9. And yet these people aren't funding my project--yet. Well, they have only so much money to donate, each month, and they'd spent it. I know approximately what they have and what they spent, so I can not only trust but verify that they did their bit to help some local poor people. I just wasn't one of those people, although there's a high probability that my income in the month of July was lower than most of theirs. (From sponsors, knitting, and raspberries I've raked in a little over $200 so far this month. It's been a record-breaking year for raspberries, for nuisance cinnamon vines, and for nuisance centipedes, and a poor year for other orchard crops.) And the grandmother, who had hinted at sponsoring this site, voiced some conscience-smitten thoughts on the way back. "I don't know how you're going to get your store off the ground in Gate City," etc., etc., ad nauseam. (Note to all local readers: the point of nauseam for that kind of thought is one word. Don't say it. If you buy a $1 paper or a $5 hat instead of making a three-figure contribution, you've said all that you need to say. If you don't make a purchase, but you keep your mouth shut, you're telling me that you may be dirt-poor, and that that's probably due to bad choices, but you're not obnoxious.)
10. Note that I have absolutely no problem with the idea of donating your ten percent, or maybe more, of your income to a charity that offers you something in return that may be more profitable to you than an advertisement at this web site, or a book at a price from which ten percent goes to the writer if s/he is still alive. I'm not laying a guilt trip on friends who are paying their tithe to Habitat rather than me; I'm actively helping them make that choice, because I have a home and want others to have homes too. Habitat is a legitimate charity--though I will note that, when he was an active construction contractor, Adayahi refused to build Habitat houses because they don't allow adequate space between houses and he didn't do future slums. Disaster survivors deserve to be able to shop in the same places smart storekeepers and frugal richies shop. This is America, and we can have that kind of stores, and we do.
11. How can bookstores coexist with libraries? Well, how can my friends' upscale antique store coexist with Habitat stores? They know their market and I know mine. (Foreign readers, please note that this is how real democracy works: Americans who belong to the same social class, who have similar backgrounds and education and friends, can be in different income brackets during any given year.)
But "the way you respond to difficult situation[s]" includes the difficult situations facing your friends as well as yourself. We rely on the Christ who lives in this world in us, not on the antichrist of Big Government, when we commit to earning our own money through honest work and helping other people earn their own money through honest work.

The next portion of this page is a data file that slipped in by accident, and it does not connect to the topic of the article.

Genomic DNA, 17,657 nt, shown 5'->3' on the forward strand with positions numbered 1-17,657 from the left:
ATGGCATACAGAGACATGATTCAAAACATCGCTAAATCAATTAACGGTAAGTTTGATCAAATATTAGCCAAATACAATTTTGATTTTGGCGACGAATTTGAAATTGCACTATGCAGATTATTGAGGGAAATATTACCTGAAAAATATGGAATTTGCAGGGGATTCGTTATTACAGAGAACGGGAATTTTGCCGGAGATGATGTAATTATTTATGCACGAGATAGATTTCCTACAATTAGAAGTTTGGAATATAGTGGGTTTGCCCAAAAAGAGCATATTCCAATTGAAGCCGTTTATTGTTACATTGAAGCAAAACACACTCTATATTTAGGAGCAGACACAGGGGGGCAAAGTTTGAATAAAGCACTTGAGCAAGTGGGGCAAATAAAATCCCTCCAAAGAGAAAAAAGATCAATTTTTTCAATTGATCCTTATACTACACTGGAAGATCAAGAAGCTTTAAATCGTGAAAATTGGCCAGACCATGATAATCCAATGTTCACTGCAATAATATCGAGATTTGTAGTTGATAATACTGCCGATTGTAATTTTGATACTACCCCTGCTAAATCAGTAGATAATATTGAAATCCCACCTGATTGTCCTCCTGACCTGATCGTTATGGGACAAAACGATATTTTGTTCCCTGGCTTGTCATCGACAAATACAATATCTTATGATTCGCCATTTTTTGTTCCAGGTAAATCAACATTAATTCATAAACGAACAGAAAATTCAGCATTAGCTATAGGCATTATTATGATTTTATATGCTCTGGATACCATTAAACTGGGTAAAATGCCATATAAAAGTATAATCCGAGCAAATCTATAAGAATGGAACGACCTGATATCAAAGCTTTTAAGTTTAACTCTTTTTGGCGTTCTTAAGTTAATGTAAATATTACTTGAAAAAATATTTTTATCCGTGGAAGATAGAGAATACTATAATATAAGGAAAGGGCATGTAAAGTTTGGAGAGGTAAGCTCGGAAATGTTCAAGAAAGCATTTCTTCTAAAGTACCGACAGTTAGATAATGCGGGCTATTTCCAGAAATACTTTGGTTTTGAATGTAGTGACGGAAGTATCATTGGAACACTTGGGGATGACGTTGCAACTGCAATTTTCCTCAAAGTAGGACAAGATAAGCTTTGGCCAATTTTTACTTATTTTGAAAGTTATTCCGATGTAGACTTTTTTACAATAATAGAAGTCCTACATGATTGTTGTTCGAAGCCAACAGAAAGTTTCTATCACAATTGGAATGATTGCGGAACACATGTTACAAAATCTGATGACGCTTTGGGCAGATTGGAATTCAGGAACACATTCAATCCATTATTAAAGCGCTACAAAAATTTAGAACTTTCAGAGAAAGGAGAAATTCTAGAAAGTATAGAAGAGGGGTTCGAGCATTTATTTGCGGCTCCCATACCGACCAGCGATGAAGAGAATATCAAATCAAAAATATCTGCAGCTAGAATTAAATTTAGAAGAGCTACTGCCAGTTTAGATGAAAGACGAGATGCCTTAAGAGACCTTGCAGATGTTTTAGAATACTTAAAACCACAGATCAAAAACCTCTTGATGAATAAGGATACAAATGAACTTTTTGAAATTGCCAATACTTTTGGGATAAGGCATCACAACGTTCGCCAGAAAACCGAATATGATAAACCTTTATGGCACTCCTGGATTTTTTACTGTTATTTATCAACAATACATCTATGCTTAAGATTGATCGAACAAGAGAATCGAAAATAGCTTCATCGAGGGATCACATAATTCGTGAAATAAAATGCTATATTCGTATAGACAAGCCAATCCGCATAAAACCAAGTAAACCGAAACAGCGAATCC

I couldn't afford to keep either of my parents from depending on Social Security pensions when they became disabled; I couldn't even afford to keep Mother from depending on her pension to pay the mortgage while she was able to do part-time jobs (which, for the record, she's eager to do again now). I can't even keep my wretched depressive sister off wretched food stamps; although I think her even getting them, rather than being told to get out on the street and start hustling some sort of legitimate product the way I do, is an abomination, I'm not earning enough to feed her. I do, however, let myself see that this dependency on unsustainable tax-funded handout programs is as bad for those who take as it is for those who give. Reliance on Christ, Who fed the poor by blessing their contributions, means offering more fair trades and fewer handouts to more people every year.
12. Inky came back, showing only surface wounds, this morning. She was promptly transferred back to the quarantine cage in the mud room. She says she's just fine, thank you, but who knows what may have been wrong with Evil Raccoon or whether it's contagious to cats.
I'm not sure whether Heather consciously meant to protect Inky or protect me. Nor am I sure whether Inky consciously risked her life to protect little Violet, or was Evil Raccoon's original primary target. Either way, that little thrown-away Manx kitten is in...like...Flynn with my Social Cat family.
[This book contains the poem from which we get the slang phrase "in like Flynn." It has been used to mean "in office for as long as an official wants to be," but it originally meant more than that.]
Reminder: Inky gave birth to five kittens this spring, and she watched all five of them stop growing and die, crying in pain, before they were two months old. Mention having her spayed in your contribution (postal money orders to the P.O. Box, or e-mail Saloli for the Paypal address) and funds will be used for that purpose and no other. It seems the least we can do for a cat who's just as lovable as she would have been if she'd been able to have healthy kittens.